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Scam Alert: Pastor Ashimolowo’s KICC loses $5m to Ponzi scheme

KICC's former trustees invested $5m in Ponzi scheme seven years ago – Ashimolowo

The Senior Pastor of Kingsway International Christian Centre, KICC, London, Pastor Matthew Ashimolowo has reportedly lost about $5m to a Ponzi scheme in the United Kingdom.

According to a report by the News Agency of Nigeria (NAN) Ashimolowo’s 12,000-member mega church in Britain lost the huge amount of money after the worship house’s trustees carelessly invested money in a Ponzi scheme.

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The scamming of Pastor Ashimolowo’s church was reportedly perfected by former Premier League soccer player Richard Rufus, an ex-defender for Charlton Athletic.

Rufus had promised investors along with KICC a return as high as 55 per cent.

NAN quotes the Christian Post as reporting that the findings of an inquiry published on December 14, 2016 by the Charity Commission for England and Wales revealed that KICC, which is based in Kent. suffered a net loss of about $4.8 million (£3.9 million) after its trustees invested over $6.1 million (£5 million) in four instalments between June 2009 and June 2010.

The church worked with Rufus because he was a member and former trustee of the church and had guaranteed that the investments would earn as high as 55 per cent in a year.

Rufus was however found guilty of defrauding about 100 investors out of a total of $10,731,159 (£8,682,343) in the £16-million investing scheme in 2015.

According to findings, KICC was the single largest investor in the scheme.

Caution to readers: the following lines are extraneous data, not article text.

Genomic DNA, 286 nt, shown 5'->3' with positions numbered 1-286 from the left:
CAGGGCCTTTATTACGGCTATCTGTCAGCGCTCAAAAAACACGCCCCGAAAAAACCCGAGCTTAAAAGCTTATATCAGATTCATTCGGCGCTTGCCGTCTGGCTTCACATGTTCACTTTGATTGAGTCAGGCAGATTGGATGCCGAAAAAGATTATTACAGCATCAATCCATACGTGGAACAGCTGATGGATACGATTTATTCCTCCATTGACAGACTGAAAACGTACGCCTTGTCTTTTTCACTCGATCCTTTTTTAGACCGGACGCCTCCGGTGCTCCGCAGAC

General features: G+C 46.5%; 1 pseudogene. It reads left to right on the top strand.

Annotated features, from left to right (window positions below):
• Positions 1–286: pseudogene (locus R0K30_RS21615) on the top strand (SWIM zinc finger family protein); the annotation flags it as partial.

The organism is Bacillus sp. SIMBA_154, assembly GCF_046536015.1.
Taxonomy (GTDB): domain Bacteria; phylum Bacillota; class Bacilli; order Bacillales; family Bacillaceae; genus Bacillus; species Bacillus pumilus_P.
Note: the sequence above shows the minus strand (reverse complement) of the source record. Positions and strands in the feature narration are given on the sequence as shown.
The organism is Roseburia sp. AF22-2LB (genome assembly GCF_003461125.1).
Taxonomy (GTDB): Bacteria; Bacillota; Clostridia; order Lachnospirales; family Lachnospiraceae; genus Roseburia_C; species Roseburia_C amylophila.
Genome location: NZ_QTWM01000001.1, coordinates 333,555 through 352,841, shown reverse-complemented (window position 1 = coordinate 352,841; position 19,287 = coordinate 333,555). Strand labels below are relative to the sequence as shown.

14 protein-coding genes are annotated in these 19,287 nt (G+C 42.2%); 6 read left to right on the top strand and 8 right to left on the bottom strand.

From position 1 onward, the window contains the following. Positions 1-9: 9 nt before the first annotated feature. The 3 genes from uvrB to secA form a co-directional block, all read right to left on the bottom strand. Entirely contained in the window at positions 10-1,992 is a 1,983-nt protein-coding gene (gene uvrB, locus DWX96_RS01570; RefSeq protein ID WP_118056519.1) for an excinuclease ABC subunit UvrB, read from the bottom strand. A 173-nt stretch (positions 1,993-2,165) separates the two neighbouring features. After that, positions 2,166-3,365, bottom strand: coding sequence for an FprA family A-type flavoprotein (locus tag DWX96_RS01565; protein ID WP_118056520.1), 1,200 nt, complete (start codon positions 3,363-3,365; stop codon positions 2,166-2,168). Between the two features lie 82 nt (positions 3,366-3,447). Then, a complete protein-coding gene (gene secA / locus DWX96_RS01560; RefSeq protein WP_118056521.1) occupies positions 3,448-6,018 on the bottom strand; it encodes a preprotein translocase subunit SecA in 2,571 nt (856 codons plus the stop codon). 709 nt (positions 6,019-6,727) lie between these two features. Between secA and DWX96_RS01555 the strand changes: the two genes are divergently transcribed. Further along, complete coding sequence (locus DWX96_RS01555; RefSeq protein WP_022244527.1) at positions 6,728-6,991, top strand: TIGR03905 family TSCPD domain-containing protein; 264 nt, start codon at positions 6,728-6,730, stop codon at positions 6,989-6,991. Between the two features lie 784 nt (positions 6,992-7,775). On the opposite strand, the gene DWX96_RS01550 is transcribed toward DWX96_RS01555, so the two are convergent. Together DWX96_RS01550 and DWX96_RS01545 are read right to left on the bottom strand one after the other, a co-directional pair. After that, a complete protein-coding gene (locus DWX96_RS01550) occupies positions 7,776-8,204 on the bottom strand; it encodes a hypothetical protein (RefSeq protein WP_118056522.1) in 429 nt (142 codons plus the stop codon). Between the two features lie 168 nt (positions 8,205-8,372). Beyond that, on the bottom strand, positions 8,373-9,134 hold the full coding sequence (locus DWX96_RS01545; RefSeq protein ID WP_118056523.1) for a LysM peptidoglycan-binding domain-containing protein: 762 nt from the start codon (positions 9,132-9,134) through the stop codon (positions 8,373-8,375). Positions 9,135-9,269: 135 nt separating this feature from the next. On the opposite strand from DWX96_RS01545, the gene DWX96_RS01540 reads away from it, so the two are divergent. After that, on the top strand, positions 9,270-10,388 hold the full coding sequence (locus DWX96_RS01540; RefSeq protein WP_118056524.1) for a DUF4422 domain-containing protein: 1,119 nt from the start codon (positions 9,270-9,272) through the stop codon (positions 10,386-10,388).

The Charity Commission said in the report that the church’s trustees who handed over the funds were guilty of “mismanagement.”

NAN reports further that the commission, during its inquiry, appointed an interim manager to review the trustees’ decisions to invest the £5 million.

The interim manager found that the trustees did not investigate enough nor consider that the rate of return they were promised was realistic and put too much trust in the trustee’s good standing with the church and community.

“The interim manager found that conflicts of interest were not managed properly by the decision-making trustees when making the decision to invest.

There was too much reliance on the expertise of the ex‑trustee when he was personally interested and conflicted,” the report states.

“The interim manager found that insufficient consideration was given by the decision-making trustees as to whether the guaranteed rate of return was unrealistically high, or to the potential for fraud.”

Attempt by the church to get back its money failed when Rufus filed for bankruptcy and was declared bankrupt in 2013.

The church is however yet to respond officially to its lost in the scheme.

 

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